On Tuesday I saw Ahmed Shawky’s Al-Garima (The Crime, 2015) — it was the film’s premiere — and Omar El Zohairy’s Zafir (Breathe Out, 2011). I got the impression that both struggle with a similar set of questions, though in different ways.
Shawky’s 8-minute The Crime starts with a female voice that announces, in the way news presenters speak, a crime that’s taken place. Soon after, we meet a Mr. Hussein, in what appears to be a Cairo coffee shop. Speaking directly to the camera, he mourns the death of John Lennon in barely comprehensible English, describing how his heart aches. Sitting right next to him is a younger man who gives him harsh sidelong glances every now and then. He does not seem to care about Lennon’s death.
The screen is divided in two for most of the film. An opposition is built up between the spectator and the character on screen, and between the two men. The younger man is silent as Mr. Hussein moves from English speech into Arabic song. The young man remains on the left side of the screen and Mr. Hussein on the right.
With the theatrical frontality of the characters facing the camera directly, the fourth wall is constantly broken. The images are flat and without depth. There’s an absurdist undertone, especially with the English babbling which continues for nearly all the first half and then the singing that takes over. It’s hard to make sense of what’s going on and what the characters are trying to communicate.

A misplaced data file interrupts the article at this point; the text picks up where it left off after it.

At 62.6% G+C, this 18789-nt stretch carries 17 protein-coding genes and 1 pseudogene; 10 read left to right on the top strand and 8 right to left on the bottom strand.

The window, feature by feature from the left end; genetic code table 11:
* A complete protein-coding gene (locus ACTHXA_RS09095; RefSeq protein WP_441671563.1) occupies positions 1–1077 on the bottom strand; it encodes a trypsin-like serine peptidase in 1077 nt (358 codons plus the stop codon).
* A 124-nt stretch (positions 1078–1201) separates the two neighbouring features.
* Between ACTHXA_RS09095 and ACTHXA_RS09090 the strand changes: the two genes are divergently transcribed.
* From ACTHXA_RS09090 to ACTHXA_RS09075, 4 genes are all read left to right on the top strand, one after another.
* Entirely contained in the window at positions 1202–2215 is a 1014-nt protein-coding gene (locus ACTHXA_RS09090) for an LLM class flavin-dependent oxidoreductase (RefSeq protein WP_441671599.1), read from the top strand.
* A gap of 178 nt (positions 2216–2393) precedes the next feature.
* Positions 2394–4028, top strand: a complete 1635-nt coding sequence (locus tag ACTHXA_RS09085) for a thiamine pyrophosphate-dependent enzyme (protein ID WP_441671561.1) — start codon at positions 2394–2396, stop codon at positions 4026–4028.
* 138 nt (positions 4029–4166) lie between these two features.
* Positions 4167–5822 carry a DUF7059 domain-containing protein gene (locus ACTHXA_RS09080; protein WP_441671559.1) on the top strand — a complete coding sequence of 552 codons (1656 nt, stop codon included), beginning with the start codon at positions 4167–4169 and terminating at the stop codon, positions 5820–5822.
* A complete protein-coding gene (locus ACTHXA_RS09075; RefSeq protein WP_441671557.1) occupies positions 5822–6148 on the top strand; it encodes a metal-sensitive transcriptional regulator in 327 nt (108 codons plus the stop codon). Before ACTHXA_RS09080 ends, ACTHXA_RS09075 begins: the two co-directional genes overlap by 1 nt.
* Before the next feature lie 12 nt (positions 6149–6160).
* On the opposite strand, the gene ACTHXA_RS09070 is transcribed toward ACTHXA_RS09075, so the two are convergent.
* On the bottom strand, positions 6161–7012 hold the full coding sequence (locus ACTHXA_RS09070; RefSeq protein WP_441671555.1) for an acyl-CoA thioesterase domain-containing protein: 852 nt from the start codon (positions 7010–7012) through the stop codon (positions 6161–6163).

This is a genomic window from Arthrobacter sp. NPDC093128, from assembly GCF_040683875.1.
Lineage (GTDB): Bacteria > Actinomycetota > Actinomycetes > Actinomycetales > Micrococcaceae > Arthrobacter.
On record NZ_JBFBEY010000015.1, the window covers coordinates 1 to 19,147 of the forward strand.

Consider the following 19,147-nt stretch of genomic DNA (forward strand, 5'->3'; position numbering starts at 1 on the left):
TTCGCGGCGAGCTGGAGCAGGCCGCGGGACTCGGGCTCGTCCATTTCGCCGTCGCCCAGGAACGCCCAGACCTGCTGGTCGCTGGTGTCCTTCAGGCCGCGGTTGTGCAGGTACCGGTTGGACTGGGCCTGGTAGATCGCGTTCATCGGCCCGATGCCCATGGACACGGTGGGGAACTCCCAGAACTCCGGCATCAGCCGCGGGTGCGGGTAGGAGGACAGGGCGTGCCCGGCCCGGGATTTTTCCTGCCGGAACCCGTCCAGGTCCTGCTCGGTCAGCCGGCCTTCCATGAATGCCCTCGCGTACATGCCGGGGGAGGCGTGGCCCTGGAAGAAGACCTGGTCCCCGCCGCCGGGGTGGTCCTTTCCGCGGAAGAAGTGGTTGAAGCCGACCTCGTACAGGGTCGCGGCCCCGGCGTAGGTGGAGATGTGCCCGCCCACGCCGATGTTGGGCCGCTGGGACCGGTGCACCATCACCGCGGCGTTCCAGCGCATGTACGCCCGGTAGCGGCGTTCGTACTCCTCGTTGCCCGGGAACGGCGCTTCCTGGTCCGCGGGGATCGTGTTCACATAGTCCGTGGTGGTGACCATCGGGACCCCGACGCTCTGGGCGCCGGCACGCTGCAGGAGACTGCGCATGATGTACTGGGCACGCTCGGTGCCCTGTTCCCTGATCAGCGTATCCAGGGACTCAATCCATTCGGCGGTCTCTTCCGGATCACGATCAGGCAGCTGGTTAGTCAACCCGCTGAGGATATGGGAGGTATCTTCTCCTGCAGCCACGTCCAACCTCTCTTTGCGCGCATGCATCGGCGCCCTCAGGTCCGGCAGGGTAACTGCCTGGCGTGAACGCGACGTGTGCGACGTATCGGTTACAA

I was particularly taken by the choice to make the two men face us the way news presenters, especially on Egyptian TV channels, typically addressed “the nation.” In comparison to those official voices, the two men of The Crime are not saying anything comprehensible or authoritative. The only news-presenter voice is disembodied and comes briefly at the start. Her announcement remains an influence, but she never appears on screen.
The Crime plays with the expectations that arise when two people are framed in a medium shot, sitting next to each other and facing the camera directly. In one scene we even find them in a recording studio. The authoritative media function of the image is part of the philosophical questions raised by The Crime. It deconstructs the political and social functions of the (digital) moving image as it circulates in contemporary society. When Marshall McLuhan argued in 1964 that “the medium is the message,” he was inviting us to analyze the formal aspects of media. Television’s technology and potential for disembodied images of power (presenters, presidents) influences its content.
In The Crime, the medium deconstructed is video and by extension television. Shawky’s experimentations seem aimed at defamiliarizing the workings of TV, especially as tool of mass media, as disseminator of news and formal announcements by the state.
While Shawky has an art-world background, Zohairy studied at the Higher Cinema Institute in Cairo. Breathe Out, his first film, won a special mention in the Dubai IFF Arab shorts competition, while his second, The Aftermath of the Inauguration of the Public Toilet at Kilometer 375, was selected by Cannes Film Festival’s Cinéfondation in 2014.